The Lancet. Volume 384, Issue 9961, 20 December 2014–2 January 2015, Pages 2248–2255
Published online: May 2014
The case for equity
Shortly before his death, Mahatma Gandhi offered a useful reflection that helps to cut through some of the complexity surrounding debates about equity. “Recall the
face of the poorest and the weakest person you may have seen and ask yourself if the step you contemplate is going to be any use to them.” It’s a simple but compelling guide for policy makers concerned with combating extreme inequality. Something of the same spirit underpins the report of the High Level Panel established by the UN Secretary General to make recommendations for the post-2015 development agenda. Going beyond the identification of universal goals, the report calls for “a focus on the poorest and most marginalised” and a commitment to “leave no one behind” (panel). This approach is in-keeping with other work on the post-2015 agenda, including the Global Sustainable Development Report.2 Far more than the Millennium Development Goals (MDGs)—which were largely neutral on the issue of inequality—the High Level Panel report includes a wide-ranging social justice agenda. If adopted by governments and backed by national policy commitments and a new global partnership, the Panel’s agenda could put exclusion, inequality, and marginalisation at the centre of the post-2015 development framework.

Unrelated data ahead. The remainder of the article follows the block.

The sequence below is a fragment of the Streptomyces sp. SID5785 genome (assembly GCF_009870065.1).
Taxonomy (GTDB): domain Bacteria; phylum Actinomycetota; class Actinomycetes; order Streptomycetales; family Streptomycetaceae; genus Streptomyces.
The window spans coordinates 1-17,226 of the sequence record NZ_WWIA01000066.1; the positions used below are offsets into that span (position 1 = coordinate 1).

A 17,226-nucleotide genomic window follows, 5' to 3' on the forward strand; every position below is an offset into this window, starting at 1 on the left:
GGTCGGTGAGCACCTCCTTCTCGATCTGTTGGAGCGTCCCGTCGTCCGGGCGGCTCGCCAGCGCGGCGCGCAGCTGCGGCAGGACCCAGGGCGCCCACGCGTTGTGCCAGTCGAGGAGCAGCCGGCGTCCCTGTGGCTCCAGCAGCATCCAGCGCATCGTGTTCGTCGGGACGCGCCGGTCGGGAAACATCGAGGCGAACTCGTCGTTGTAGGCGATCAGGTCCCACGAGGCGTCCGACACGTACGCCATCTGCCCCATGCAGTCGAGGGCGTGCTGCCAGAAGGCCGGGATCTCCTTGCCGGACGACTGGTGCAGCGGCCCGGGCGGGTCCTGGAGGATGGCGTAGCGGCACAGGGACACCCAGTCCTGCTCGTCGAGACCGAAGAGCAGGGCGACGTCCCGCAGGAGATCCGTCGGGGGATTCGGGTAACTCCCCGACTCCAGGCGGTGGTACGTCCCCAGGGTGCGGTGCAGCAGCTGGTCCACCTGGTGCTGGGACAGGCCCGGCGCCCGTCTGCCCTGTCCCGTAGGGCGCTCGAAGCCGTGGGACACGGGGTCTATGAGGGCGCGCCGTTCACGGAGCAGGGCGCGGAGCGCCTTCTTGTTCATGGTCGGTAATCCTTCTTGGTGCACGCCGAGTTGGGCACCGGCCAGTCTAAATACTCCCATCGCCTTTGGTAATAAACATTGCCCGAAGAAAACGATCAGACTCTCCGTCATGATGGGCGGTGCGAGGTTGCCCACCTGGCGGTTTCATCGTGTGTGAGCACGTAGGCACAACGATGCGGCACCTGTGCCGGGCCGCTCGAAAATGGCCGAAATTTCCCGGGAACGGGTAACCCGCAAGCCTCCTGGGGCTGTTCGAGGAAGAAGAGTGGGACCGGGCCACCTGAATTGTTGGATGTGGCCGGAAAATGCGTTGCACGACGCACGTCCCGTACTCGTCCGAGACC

Keywords / Palabras-clave: Society, Inequality, Social Justice, Developing Countries – LDCs, Politics Risk
Language / Idioma: English
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